Keep in mind that not everyone is fortunate enough to work from home; many have lost their jobs and are left in ruins. Think about the parents who have children and no longer have an income; how embarrassed must they feel to ask their parents for financial support! Depression is increasing because humans were not created to stay isolated at home; we are not animals locked up in a zoo.

But sometimes it feels like society has turned into a zoo. For the most part, everyone is inside their homes while the few that are brave are walking outside for a breath of fresh air. The thing is that walking outside should not be considered brave because there’s a very small chance that you’ll catch the coronavirus by breathing it; it’s not airborne. The virus spreads via contact and droplets.

Social distancing is controversial but many would argue that it’s not necessary; if people who are healthy wear masks in public, then they should be allowed to return back to work. It’s those who are sick or have weakened immune systems who should stay home. But because the entire world is on lockdown, everyone has a greater chance of developing major depressive disorder.

Don’t get me wrong, I’m sure there are some people who love being at home all day; their dream of smoking ganja and playing video games all day has come true. But for most people who are financially responsible and work for a living, staying at home is a powerful hit to their psyche. Think about all the college students who are going to graduate this Spring and not be able to enter the workforce because many employers are no longer hiring!

Imagine how depressing it is to end college and almost be guaranteed to not obtain a job? You end up getting a diploma and going back to your parent’s house or in an apartment that your parents will likely pay the rent for. That’s not the best way to kickstart your career; in fact, depression is a very likely outcome. If you think that the coronavirus is only affecting humanity physically, then think again.

Mental illness is likely on the rise.

Are you Ready? (This is Defeating Stigma Mindfully)

Keeping In Touch

Isolated woman touching white textile

Preventing Isolation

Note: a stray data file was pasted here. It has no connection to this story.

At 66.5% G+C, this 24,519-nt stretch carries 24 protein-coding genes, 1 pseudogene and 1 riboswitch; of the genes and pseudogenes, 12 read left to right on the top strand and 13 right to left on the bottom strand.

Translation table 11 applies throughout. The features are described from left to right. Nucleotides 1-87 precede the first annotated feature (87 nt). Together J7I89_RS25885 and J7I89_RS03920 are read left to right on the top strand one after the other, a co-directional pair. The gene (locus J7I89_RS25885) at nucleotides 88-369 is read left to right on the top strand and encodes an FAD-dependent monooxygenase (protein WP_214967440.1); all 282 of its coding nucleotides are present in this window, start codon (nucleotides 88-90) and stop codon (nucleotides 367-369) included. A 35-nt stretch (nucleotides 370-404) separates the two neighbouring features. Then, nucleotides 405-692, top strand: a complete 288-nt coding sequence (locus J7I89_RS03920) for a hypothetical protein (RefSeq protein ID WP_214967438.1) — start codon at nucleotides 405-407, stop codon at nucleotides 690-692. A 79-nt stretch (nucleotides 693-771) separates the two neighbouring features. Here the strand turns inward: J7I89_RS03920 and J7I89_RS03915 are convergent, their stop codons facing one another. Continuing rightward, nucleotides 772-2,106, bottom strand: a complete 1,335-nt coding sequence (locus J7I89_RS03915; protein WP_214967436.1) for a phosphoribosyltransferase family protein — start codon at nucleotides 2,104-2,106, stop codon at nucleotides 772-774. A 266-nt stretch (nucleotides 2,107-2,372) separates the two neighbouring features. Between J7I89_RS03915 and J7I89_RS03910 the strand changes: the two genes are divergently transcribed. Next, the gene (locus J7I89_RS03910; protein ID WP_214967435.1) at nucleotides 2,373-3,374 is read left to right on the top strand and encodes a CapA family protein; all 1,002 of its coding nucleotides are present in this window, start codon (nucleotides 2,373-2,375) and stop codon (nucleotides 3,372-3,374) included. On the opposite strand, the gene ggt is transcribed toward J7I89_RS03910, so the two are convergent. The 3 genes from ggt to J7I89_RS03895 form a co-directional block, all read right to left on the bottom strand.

As one gets older, he or she becomes less concerned with people who were never that close to them to begin with. Weeding out friends, acquaintances and random relationships from one’s life happens much more frequently as one gets older. During your adolescent years, you don’t do as much weeding because you’re too focused on status and popularity.

During adolescence, people hold onto others out of the sake of not sacrificing their image, connections or popularity. Every person may be important in some shape or form. But as one gets older, priorities change and superficial relationships become the last thing that people want to hold onto.

It’s important to keep in mind that you have to be smart when it comes to weeding people out of your life. Weed too little and you’re stuck with toxic folks; weed too much and you risk becoming isolated and lonely. You have to find the happy medium. But keep in mind that weeding is a process that does not always happen naturally.

Sometimes you have to take a step back and reanalyze your relationships: “Is this person even worth being friends with? I always feel kind of insecure and uncomfortable when I’m around them!” You have to learn to protect yourself by removing toxic people from your life, and surrounding yourself with fruitful ones.

Another important point to make is the act of keeping in touch. You have successfully weeded out old friends, but are you even keeping in touch with your current ones? As you get older, it becomes very easy to get lost into your own life, focusing on school, work, family and your significant other, but not enough on your friends.

How about your tennis friends, drinking buddies or even your former schoolmates? Keeping in touch is important because it allows you to reconnect with people outside of your life; it helps prevent isolation. Isolation is not that hard to fall into, but once you’re there, you either hate it or become ironically comfortable with it.

Keeping in touch does take work; nothing comes easy in life, especially when it comes to maintaining relationships. Just because someone is no longer near you or has moved halfway across the country, does not mean that you shouldn’t make an effort to keep in touch with them.

Sometimes you have to step out of your comfort zone to keep in touch. But if it prevents you from becoming isolated, then by all means do it.

Are you Ready? (This is Defeating Stigma Mindfully)